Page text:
Delta variant should be no excuse to repeat bad COVID-19 policies

Effective August 4, the cities of St. Paul and Minneapolis will be requiring masks in city-operated public buildings. On August 3rd, Mayor Jacob Frey declared:

Effective August 4, 2021 any individual who is over age two and able to medically tolerate a face covering shall be required to cover their nose and mouth with a mask or cloth face covering in accordance with CDC guidance when inside all buildings and facilities owned or operated by the City of Minneapolis, including Minneapolis City Hall, regardless of vaccination status.

Effective August 4, 2021 all City employees able to medically tolerate a face covering shall be required to cover their nose and mouth with a mask or cloth face covering in accordance with CDC guidance when inside all spaces of public accommodation located within the City of Minneapolis regardless of vaccination status.

When it comes to requiring city-wide state mandates, Mayor Jacob Frey will be staying away from those, choosing to rely instead on vaccines.

While filing for re-election Wednesday, Frey spoke with reporters, who asked if he would widen the city’s mask requirement to restaurants and retail shops. He said that he wants to avoid that at all costs and keep the city open and operating as is.

However, he said that the only way to keep the city operating is by getting as many people as possible vaccinated.

“Well, I think one of the things we need to be looking at is our legal ability to strongly — more strongly — incentivize vaccinations,” the mayor said. “I know there are a number of private institutions already that are saying, you know what, if you want to come into our private business, you got to be vaccinated yourself. I tell you what, I support that measure.”

However, some businesses have already taken it upon themselves to require masks for workers. According to the Star Tribune,

Hennepin and Ramsey counties reinstated their mask mandates in county facilities as well Tuesday, a day after Target, Cub Foods and other retailers required masks for employees and encouraged them for customers in areas with high coronavirus transmission levels.

Since Minnesota is no longer under an emergency, there will potentially be no state-wide mandates of any kind. However, there is a chance that mask mandates can be reinstated in most parts of the state. In fact, some of our major cities –– Duluth, Minneapolis and St. Paul –– have already announced they will start requiring masks for all students and teachers in public schools.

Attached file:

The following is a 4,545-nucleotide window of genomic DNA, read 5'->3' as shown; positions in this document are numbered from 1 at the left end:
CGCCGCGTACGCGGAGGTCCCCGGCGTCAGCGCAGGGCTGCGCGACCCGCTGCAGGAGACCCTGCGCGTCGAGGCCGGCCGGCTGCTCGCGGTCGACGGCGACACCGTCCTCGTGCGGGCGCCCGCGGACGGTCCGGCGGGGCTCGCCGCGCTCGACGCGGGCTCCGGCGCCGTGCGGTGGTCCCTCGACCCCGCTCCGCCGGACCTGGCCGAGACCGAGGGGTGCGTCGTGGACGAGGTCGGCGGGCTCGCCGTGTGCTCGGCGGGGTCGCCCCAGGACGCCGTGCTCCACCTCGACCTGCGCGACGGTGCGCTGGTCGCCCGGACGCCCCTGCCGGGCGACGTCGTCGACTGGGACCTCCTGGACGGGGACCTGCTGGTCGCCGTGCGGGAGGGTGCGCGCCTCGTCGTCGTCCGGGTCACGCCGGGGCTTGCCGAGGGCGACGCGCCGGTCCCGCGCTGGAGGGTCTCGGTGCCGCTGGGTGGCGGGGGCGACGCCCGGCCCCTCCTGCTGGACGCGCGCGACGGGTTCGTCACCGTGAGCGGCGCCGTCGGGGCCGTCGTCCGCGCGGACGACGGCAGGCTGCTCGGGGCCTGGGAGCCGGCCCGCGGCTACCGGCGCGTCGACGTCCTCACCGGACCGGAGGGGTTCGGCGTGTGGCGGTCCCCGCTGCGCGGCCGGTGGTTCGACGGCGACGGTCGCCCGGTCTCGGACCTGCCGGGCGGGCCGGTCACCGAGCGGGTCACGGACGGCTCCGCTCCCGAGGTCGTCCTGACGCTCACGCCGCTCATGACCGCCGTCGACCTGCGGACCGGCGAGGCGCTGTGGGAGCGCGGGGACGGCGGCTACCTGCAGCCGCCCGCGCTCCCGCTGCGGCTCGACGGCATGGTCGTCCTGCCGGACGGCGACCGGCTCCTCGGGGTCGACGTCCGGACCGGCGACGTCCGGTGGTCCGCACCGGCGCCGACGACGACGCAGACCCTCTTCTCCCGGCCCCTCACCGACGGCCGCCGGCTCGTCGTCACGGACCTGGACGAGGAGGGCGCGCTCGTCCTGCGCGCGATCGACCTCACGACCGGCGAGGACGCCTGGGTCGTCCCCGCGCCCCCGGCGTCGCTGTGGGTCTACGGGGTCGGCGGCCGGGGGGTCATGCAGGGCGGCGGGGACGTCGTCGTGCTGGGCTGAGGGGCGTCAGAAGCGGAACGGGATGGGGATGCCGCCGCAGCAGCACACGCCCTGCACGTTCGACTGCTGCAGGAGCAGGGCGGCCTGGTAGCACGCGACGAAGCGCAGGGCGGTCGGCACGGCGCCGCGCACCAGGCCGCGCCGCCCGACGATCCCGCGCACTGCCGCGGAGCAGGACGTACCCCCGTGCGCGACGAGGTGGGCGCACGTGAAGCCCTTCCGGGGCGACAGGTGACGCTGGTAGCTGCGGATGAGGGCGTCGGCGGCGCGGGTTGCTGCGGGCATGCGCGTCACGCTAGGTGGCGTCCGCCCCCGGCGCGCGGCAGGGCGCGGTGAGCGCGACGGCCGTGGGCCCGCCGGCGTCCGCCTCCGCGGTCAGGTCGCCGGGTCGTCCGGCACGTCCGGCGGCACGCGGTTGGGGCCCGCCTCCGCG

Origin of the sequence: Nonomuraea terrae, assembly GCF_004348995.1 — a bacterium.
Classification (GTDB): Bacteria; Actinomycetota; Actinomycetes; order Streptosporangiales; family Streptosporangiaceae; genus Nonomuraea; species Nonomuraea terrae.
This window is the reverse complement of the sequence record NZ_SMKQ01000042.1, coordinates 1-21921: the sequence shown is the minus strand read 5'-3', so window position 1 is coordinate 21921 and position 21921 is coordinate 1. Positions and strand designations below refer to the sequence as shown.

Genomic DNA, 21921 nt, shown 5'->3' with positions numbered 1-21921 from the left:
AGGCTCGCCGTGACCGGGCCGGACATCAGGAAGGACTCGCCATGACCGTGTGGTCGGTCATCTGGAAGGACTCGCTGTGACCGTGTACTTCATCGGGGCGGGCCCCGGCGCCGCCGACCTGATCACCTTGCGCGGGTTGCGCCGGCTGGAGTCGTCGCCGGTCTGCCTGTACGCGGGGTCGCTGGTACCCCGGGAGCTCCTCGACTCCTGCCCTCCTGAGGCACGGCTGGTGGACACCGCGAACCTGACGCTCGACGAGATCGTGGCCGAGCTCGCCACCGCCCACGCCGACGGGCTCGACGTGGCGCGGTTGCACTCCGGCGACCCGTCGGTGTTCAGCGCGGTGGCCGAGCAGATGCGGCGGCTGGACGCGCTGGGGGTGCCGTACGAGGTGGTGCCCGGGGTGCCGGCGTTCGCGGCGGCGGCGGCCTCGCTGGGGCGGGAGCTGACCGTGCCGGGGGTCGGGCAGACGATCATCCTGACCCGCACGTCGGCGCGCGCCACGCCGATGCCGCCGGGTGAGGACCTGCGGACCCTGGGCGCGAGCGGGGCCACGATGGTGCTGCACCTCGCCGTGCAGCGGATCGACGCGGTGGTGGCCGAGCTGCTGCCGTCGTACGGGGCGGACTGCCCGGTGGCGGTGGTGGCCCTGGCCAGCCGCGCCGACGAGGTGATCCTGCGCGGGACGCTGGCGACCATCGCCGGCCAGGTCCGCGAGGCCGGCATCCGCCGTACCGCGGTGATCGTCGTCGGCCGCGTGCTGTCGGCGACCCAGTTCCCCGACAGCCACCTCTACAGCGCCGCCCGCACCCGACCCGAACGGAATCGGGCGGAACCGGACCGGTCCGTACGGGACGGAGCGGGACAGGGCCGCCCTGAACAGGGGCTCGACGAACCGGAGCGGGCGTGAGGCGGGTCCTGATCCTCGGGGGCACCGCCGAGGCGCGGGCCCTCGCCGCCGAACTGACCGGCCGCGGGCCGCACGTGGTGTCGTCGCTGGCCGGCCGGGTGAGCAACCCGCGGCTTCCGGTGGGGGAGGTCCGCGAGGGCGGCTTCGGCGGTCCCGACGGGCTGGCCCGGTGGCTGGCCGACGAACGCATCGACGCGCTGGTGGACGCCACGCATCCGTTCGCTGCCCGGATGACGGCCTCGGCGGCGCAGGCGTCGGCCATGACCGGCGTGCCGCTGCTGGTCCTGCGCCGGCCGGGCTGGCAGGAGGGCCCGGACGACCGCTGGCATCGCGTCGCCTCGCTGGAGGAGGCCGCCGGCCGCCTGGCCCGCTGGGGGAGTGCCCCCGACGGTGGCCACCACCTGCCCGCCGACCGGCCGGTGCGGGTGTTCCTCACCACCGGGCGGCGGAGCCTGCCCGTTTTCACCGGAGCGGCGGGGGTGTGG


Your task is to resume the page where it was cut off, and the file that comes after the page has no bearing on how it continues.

Mask mandates –– especially the ones restricted to specific areas –– are, of course, not as strenuous as full-blown lockdowns in as far as COVID-19 policies are concerned. But they regardless have their own costs.

For students, for example, masks have a negative impact on learning.

…covering the lower half of the face reduces the ability to communicate, interpret, and mimic the expressions of those with whom we interact. Positive emotions become less recognizable, and negative emotions are amplified. Emotional mimicry, contagion, and emotionality in general are reduced and (thereby) bonding between teachers and learners, group cohesion, and learning – of which emotions are a major driver.

This is, however, something that has been barely mentioned as states and cities move to instate mask mandates in light of the CDC’s guide on masks.

But given what we know about COVID-19, its risk factors, and all the costs associated with most policies geared towards reducing transmission, it would be a huge mistake for Minnesota to return to an era of rulemaking that places little regard on all the costs associated with such rules. Mask mandates, for example, have had little impact on COVID-19 outcomes but impinge on many people’s lives, yet that fact has been hardly talked about.

And given that vaccinations have proved to be effective in reducing transmission as well as severe cases of hospitalization, there is little need for most of these other policies. Focusing on getting individuals vaccinated provides a much better solution to addressing health concerns associated with the pandemic.

COVID-19 restrictions have already proved costly. The Delta Variant should not be an excuse to once again impose these costs on greater segments of the population, who for the most part face little risk of severe illness or death from contracting COVID-19.